Sherrod Brown: Time to get serious about cleaning up the Senate

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Sherrod Brown: Time to get serious about cleaning up the Senate

Washington Post — Sherrod Brown is calling on his fellow Senators, Democrats and Republicans alike, to take a stand on a simple question: Should Senators be allowed to own stock in companies whose bottom lines are directly affected by their votes?

Senator Brown tells me he is introducing a measure in the Senate today that would require all Senators to divest themselves of any stocks in companies that are impacted by their actions as a Senator. The idea is that members of Congress — who are suffering historically low approval ratings while enjoying historically high levels of personal wealth — have some work to do in building confidence that the institution is representing the public interest, rather than the interests of the wealthy and well-connected, some of whom are, well, them.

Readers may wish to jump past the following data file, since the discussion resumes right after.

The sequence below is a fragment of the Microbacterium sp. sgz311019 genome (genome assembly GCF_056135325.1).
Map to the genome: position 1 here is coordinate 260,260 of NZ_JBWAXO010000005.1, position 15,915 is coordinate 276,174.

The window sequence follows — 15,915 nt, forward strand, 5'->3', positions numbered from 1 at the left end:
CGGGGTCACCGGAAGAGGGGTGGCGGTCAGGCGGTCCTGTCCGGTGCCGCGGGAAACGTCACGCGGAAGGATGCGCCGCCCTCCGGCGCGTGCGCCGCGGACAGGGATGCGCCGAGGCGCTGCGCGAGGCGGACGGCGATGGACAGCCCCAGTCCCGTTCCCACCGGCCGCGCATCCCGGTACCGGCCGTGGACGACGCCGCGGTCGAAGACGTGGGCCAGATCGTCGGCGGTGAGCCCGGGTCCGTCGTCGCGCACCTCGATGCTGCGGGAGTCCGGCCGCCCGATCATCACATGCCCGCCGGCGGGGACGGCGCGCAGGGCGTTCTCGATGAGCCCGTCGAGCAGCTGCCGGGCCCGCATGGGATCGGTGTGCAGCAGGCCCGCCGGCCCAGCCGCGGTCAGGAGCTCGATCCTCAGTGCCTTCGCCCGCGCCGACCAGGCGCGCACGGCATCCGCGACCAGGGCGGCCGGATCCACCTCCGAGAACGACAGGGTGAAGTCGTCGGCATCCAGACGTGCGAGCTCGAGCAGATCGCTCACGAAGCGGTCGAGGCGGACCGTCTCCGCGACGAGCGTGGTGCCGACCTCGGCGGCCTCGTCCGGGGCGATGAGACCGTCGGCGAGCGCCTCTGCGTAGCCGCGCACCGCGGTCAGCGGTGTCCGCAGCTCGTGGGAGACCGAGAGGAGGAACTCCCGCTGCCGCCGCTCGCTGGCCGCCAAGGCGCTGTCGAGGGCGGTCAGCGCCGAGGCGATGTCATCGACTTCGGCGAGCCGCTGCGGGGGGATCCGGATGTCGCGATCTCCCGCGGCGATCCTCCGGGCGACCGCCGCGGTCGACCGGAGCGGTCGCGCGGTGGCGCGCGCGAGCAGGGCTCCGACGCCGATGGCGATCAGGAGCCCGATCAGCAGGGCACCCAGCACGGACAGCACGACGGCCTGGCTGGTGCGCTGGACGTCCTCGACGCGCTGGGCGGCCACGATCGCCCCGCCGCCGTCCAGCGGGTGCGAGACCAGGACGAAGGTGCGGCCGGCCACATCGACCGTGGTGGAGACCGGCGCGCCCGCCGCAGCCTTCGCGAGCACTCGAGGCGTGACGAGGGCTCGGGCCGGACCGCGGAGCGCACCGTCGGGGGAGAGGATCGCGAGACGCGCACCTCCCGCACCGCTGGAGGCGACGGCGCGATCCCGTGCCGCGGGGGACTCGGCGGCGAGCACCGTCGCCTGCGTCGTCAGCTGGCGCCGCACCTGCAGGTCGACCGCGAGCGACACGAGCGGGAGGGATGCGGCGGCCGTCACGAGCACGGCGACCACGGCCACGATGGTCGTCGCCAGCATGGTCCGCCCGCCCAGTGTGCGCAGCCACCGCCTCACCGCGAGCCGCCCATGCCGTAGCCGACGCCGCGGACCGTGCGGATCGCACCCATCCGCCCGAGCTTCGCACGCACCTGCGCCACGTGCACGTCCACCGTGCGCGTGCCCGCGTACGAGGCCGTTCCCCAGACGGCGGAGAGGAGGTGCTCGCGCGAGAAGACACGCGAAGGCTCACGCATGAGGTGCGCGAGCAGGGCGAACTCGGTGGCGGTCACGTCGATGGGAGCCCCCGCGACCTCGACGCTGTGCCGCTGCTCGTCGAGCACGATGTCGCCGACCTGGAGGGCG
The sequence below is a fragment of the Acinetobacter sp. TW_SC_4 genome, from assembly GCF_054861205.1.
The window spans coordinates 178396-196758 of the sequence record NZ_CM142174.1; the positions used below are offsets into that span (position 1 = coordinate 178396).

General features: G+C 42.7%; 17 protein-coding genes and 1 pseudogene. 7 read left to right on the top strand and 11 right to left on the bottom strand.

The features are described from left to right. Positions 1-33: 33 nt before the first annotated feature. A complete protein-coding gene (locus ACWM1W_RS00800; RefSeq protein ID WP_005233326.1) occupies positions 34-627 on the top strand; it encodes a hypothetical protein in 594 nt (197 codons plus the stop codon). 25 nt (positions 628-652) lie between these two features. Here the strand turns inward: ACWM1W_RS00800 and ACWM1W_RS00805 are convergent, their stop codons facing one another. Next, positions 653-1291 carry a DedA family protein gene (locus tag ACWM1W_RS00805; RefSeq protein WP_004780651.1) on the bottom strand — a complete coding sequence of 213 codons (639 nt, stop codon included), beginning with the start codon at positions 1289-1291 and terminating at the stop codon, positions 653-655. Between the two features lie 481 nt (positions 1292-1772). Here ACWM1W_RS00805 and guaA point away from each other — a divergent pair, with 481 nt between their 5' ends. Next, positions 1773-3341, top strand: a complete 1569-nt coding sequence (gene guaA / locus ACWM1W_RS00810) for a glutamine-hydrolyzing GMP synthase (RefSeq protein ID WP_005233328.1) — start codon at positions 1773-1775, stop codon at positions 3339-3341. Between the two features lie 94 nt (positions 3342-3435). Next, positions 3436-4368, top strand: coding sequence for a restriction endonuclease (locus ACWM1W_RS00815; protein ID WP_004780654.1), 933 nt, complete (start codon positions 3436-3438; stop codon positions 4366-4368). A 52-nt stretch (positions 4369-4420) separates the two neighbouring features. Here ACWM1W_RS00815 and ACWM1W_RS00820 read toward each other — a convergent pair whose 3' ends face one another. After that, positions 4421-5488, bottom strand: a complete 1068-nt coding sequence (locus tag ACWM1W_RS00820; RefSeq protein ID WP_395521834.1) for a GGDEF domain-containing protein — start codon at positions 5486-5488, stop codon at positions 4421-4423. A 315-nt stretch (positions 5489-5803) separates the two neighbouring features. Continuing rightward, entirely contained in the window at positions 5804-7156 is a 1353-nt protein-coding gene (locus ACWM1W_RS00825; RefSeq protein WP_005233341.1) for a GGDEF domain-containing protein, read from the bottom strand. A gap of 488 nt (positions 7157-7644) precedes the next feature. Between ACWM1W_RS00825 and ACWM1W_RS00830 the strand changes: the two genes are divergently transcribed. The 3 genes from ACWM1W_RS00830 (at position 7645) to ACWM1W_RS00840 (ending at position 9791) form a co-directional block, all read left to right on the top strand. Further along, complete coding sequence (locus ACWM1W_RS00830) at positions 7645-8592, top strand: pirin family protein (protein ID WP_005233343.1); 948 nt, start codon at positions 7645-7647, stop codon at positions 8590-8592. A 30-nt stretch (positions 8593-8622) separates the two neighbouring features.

“Members of the House and Senate should not be voting on issues that affect their financial investments,” Brown told me. “We have the privilege of holding these jobs.There should be no perception that we’re benefitting. We need to show the public we mean business.”

Brown will introduce the measure — which could very well get a vote — as an amendment to the STOCK Act that’s currently being debated in the Senate. The STOCK Act would ban insider stock trading in Congress, preventing members of Congress from using “non public information” derived from their position to explicitly enrich themselves. But the STOCK proposal doesn’t address the far more pervasive situation in which members are casting votes that directly impact companies they have a financial stake in.

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